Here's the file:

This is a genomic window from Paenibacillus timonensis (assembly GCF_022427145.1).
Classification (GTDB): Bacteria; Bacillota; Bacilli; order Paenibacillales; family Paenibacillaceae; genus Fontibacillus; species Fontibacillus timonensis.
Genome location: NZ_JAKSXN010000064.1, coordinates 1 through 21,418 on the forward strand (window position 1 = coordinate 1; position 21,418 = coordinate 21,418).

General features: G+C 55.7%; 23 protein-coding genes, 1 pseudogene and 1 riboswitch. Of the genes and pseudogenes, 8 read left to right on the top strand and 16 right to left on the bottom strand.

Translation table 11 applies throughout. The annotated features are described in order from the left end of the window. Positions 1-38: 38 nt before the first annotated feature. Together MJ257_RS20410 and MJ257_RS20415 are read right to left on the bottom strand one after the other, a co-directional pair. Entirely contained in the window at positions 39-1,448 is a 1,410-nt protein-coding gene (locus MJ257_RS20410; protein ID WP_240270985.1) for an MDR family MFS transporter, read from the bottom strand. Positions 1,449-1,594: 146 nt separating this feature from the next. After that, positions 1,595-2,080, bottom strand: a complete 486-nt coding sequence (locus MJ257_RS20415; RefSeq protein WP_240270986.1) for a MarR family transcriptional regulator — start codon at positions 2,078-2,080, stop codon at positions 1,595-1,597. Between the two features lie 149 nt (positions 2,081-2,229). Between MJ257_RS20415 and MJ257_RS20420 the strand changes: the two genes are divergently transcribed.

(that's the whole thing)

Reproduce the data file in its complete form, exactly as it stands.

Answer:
This is a genomic window from Paenibacillus timonensis (assembly GCF_022427145.1).
Classification (GTDB): Bacteria; Bacillota; Bacilli; order Paenibacillales; family Paenibacillaceae; genus Fontibacillus; species Fontibacillus timonensis.
Genome location: NZ_JAKSXN010000064.1, coordinates 1 through 21,418 on the forward strand (window position 1 = coordinate 1; position 21,418 = coordinate 21,418).

General features: G+C 55.7%; 23 protein-coding genes, 1 pseudogene and 1 riboswitch. Of the genes and pseudogenes, 8 read left to right on the top strand and 16 right to left on the bottom strand.

Translation table 11 applies throughout. The annotated features are described in order from the left end of the window. Positions 1-38: 38 nt before the first annotated feature. Together MJ257_RS20410 and MJ257_RS20415 are read right to left on the bottom strand one after the other, a co-directional pair. Entirely contained in the window at positions 39-1,448 is a 1,410-nt protein-coding gene (locus MJ257_RS20410; protein ID WP_240270985.1) for an MDR family MFS transporter, read from the bottom strand. Positions 1,449-1,594: 146 nt separating this feature from the next. After that, positions 1,595-2,080, bottom strand: a complete 486-nt coding sequence (locus MJ257_RS20415; RefSeq protein WP_240270986.1) for a MarR family transcriptional regulator — start codon at positions 2,078-2,080, stop codon at positions 1,595-1,597. Between the two features lie 149 nt (positions 2,081-2,229). Between MJ257_RS20415 and MJ257_RS20420 the strand changes: the two genes are divergently transcribed.